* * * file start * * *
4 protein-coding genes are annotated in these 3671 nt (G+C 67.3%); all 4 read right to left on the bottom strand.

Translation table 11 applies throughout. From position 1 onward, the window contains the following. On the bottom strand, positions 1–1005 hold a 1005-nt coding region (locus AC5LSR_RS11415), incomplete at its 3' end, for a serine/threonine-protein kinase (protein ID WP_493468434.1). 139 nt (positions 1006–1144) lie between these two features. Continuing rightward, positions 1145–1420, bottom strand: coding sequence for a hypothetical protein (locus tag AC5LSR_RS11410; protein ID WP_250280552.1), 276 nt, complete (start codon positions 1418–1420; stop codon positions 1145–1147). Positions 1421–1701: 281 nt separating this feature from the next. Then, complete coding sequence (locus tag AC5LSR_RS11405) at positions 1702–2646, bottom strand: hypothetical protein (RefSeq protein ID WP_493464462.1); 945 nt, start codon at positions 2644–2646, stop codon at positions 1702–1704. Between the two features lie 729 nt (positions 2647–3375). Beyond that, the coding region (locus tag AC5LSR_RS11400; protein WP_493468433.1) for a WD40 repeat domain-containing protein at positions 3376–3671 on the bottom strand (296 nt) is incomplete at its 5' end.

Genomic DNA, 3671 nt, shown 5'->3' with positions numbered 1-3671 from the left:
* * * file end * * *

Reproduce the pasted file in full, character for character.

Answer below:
4 protein-coding genes are annotated in these 3671 nt (G+C 67.3%); all 4 read right to left on the bottom strand.

Translation table 11 applies throughout. From position 1 onward, the window contains the following. On the bottom strand, positions 1–1005 hold a 1005-nt coding region (locus AC5LSR_RS11415), incomplete at its 3' end, for a serine/threonine-protein kinase (protein ID WP_493468434.1). 139 nt (positions 1006–1144) lie between these two features. Continuing rightward, positions 1145–1420, bottom strand: coding sequence for a hypothetical protein (locus tag AC5LSR_RS11410; protein ID WP_250280552.1), 276 nt, complete (start codon positions 1418–1420; stop codon positions 1145–1147). Positions 1421–1701: 281 nt separating this feature from the next. Then, complete coding sequence (locus tag AC5LSR_RS11405) at positions 1702–2646, bottom strand: hypothetical protein (RefSeq protein ID WP_493464462.1); 945 nt, start codon at positions 2644–2646, stop codon at positions 1702–1704. Between the two features lie 729 nt (positions 2647–3375). Beyond that, the coding region (locus tag AC5LSR_RS11400; protein WP_493468433.1) for a WD40 repeat domain-containing protein at positions 3376–3671 on the bottom strand (296 nt) is incomplete at its 5' end.

Genomic DNA, 3671 nt, shown 5'->3' with positions numbered 1-3671 from the left: